This primary source discusses the establishment of St. Francis of Assisi parish in North Adams and the appointment Father Charles Lynch as the first Priest of the Irish Church in the Berkshires. Father Lynch was offered the position in North Adams in 1863 after serving for many years in another Catholic church in Pittsfield. He was only in North Adams for a short time before he realized that the church they were currently in was too small for the congregation so he called for the establishment of a new church, St. Francis of Assisi. After spending up to twelve hours a day toiling at the mills and factories the men of the parish build St. Francis on the corner of Eagle and Union St. He also called for a Catholic school, St. Joseph’s, to be built for the children of the Irish Immigrants some years later. He served for 21 years as the head priest for the Irish and was beloved by the community. “He did more towards making it a law-abiding community than legislatures and public officers every did” (pg. 183). He sadly died on May 30th of 1883 due to paralysis at the age of 53. Thousands came to his funeral and every business in North Adams closed. He asked not to have a great statue or monument in his honor, as he wanted St. Francis to remain his greatest achievement, however, “his loving people were not content that their good father should lie without the usual testimony of affectionate remembrance marking his grave, therefore a granite memorial stands above him, as a tribute to his memory” (pg. 186).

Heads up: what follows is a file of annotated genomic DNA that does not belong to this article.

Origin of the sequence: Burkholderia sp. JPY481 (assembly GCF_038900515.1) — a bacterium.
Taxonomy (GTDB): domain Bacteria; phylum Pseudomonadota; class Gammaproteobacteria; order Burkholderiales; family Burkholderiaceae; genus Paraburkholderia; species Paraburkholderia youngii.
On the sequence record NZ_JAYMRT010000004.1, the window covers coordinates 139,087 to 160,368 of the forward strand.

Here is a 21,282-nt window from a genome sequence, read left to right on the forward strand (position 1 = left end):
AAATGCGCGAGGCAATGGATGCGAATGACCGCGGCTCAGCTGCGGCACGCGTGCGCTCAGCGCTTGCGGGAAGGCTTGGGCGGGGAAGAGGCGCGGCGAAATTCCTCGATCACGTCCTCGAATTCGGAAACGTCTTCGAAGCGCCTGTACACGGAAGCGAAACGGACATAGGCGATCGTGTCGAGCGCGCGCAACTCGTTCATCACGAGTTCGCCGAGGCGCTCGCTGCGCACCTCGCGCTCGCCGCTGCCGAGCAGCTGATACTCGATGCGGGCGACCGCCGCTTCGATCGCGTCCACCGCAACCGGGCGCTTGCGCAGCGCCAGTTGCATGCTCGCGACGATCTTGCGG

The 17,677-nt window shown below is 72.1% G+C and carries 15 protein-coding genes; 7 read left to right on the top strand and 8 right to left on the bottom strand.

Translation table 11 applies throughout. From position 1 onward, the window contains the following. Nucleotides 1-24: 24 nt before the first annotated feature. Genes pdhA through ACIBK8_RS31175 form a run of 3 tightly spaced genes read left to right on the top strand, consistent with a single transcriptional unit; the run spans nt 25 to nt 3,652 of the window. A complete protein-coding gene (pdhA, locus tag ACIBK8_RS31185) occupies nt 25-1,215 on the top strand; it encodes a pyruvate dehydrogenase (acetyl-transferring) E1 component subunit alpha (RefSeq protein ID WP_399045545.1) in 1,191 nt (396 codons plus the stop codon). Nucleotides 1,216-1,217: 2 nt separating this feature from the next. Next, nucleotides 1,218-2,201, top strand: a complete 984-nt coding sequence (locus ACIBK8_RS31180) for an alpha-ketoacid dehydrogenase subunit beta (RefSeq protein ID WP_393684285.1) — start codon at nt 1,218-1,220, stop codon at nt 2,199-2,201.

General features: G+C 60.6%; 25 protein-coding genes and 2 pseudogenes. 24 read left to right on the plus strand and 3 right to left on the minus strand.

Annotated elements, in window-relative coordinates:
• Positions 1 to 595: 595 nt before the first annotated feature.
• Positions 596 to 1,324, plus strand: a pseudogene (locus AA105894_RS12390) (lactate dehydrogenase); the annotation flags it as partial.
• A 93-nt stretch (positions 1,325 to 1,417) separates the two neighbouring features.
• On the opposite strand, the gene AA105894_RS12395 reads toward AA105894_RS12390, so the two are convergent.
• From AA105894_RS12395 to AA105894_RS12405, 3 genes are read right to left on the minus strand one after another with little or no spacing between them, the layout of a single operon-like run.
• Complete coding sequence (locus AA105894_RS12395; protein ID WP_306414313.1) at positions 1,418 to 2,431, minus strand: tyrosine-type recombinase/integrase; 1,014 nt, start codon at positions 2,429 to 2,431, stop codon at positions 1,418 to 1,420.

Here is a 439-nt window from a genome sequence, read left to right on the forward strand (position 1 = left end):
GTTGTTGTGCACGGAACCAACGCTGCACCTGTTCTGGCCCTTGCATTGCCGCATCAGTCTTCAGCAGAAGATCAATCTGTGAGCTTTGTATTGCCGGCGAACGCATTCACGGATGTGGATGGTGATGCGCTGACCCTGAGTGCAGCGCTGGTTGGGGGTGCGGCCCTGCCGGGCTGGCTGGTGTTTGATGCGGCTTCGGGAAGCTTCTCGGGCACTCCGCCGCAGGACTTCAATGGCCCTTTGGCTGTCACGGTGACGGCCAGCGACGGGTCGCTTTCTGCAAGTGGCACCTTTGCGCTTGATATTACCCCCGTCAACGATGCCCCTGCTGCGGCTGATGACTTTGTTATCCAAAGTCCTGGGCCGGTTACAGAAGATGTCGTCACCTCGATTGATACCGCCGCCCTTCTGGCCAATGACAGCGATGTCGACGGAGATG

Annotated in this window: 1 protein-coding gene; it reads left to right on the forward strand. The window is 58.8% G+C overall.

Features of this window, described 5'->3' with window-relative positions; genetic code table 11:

Marino, Paul W. . “A Grave Situation .” Paulwmarino.org. Accessed September 25, 2017. http://paulwmarino.org/a-grave-situation.html.
- Map of Historic Massachusetts, 1830-
“Special Collections and University Archives.” Historic Maps in SCUA. Accessed September 21, 2017. http://scua.library.umass.edu/maps/.
- Diagram of Potato Famine, 1845-
“Ireland’s Catastrophic Population Decline 1841-51 Due To The Potato Famine.” Brilliant Maps. March 16, 2016. Accessed September 19, 2017. http://brilliantmaps.com/potato-famine/.
- Image of Saint Francis of Assisi, 1863-
“St. Francis of Assisi Church | our life.” St. Francis of Assisi Church | our life. Accessed September 19, 2017. http://www.stfrancisallentown.org/.
Cultural Crossroads Contract
Project Site Link: http://xroads.coplacdigital.org/mcla/
Google Docs Link: https://docs.google.com/document/d/1AWEtkhMVXq3oXdjRWya9l82kmIL1maRyh9Cac7j9lJQ/edit
Project Description (Mission Statement and Goal): The goal of this project is to increase understanding of the Irish workers who built the town of North Adams, from the 1840s through the beginning of the 20th century, among local residents. We intend for our website to be as user friendly as possible and tell the story of the Irish in the Berkshires as succinctly as possible. We would love for our project to be used by the North Adams Historical Society as another exhibit of the amazing history of our area. We would also love our site to help anyone who looking to research the history of Irish migration to America along with North Adams specific history.